“In our restaurants where staffing is most challenged, we are limiting the tables we seat in the near term, as we are uncompromising in delivering a best-in-class experience to each guest we serve,” Levin said. “We believe our approach is the right long-term strategy to meet and exceed the expectations of our loyal guests and keep them coming back.”
In order to drive sales back, BJ’s must be fully staffed, Levin said.
It’s happening already. BJ’s fully staffed units drove “meaningfully” higher same-store sales at high-single and double-digit comps. BJ’s stores in Southern California, Arizona, and Ohio markets stood out with comparable sales higher than BJ’s average, while stores in Northern California and the Pacific Northwest found more difficulty.
In Q2, BJ’s increased its hourly employee count by 15 percent but many stores continue to be understaffed. Levin said BJ’s went down the path of many other restaurants with job fairs and hiring incentives, but the priority is current employees and retaining them.
“I think the best thing that we tend to look at is, really, is how do we incentivize and reward our current team members?” Levin said. “We don’t think the right thing to do is to offer bonuses for somebody new joining us when we’ve had somebody working for us for five, six, seven years. So our general viewpoint is really to make sure we’re taking care of our current team members, building on that culture within the four walls of our restaurants. And that in of itself, feeds on itself to bring other people into BJ’s.”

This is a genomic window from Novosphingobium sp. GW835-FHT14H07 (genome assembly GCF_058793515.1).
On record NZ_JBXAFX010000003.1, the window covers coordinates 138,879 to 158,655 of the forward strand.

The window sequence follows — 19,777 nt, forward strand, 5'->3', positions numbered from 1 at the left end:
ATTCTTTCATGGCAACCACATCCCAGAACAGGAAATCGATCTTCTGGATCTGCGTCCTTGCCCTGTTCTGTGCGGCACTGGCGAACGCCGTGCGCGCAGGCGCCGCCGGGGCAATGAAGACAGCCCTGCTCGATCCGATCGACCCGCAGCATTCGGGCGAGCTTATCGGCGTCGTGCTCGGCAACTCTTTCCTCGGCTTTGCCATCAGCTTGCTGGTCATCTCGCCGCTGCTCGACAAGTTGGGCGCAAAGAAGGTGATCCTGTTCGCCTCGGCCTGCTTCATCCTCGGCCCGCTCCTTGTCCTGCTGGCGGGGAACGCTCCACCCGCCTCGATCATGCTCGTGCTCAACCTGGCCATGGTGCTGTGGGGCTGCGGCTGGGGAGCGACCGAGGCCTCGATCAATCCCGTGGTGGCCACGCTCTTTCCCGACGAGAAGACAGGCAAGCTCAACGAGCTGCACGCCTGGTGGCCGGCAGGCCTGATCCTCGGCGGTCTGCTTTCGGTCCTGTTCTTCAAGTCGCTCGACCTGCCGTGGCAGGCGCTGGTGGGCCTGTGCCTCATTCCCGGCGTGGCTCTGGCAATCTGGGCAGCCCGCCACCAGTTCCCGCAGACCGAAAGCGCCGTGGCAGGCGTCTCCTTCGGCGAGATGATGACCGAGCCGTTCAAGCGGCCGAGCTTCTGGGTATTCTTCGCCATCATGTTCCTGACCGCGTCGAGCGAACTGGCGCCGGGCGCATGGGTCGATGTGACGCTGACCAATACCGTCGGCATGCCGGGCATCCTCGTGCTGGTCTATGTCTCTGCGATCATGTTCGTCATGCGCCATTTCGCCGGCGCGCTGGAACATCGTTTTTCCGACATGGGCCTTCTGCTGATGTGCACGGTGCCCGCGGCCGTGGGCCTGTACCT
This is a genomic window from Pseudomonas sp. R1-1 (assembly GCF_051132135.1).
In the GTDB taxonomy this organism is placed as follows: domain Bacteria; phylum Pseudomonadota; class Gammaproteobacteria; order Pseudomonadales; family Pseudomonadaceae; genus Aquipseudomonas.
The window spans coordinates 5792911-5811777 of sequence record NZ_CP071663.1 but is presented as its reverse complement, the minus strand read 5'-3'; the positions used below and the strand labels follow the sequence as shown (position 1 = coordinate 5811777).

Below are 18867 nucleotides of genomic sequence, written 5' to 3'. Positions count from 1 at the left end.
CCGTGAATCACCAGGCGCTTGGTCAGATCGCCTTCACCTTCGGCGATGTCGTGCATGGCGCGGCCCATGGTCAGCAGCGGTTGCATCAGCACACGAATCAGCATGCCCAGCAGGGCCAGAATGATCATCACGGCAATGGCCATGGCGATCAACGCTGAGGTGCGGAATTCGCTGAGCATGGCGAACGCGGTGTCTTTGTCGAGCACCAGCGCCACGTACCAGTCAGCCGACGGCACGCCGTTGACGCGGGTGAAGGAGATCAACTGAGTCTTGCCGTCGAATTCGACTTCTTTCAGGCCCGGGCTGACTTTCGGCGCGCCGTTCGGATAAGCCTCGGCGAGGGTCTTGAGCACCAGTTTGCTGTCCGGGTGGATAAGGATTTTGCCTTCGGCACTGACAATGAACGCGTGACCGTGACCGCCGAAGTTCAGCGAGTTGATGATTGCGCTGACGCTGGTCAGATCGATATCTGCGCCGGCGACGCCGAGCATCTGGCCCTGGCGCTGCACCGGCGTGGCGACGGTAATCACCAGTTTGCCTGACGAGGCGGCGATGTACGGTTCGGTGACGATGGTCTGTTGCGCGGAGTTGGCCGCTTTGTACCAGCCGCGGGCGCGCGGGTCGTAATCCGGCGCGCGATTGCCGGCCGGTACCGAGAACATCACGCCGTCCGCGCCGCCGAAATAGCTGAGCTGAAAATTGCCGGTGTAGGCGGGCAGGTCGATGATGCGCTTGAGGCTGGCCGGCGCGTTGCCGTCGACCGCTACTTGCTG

Ideally, Levin would like BJ’s to be fully staffed tomorrow. The timeline of when the company realistically believes that will be the case, however, takes into account that BJ’s Q3 traditionally brings lower sales as summer schedules get disrupted. The goal would be to have BJ’s at full staff before Q4, when weekly sales historically rise with the advent of the holiday season, but Levin admits it’s going to be a challenge. Still, with federal unemployment benefits ending in September and the back-to-school season commencing, he forecasts a better hiring scenario in the future.
If BJ’s can achieve full staffing levels Levin predicts a decrease in overtime and training, impacting labor margins. In Q2, restaurant-level operating margins improved by 330 basis points from Q1 to 14.8 percent.
BJ’s current improvement in sales was driven by capacity and demand, incoming CFO Tom Houdek said. In April, more than 70 percent of dining rooms still operated with capacity limitations, but by June, stores were fully reopened. With declining COVID-19 cases and household balance sheets stronger than ever, guests have more to spend on experiential dining like BJ’s, he said.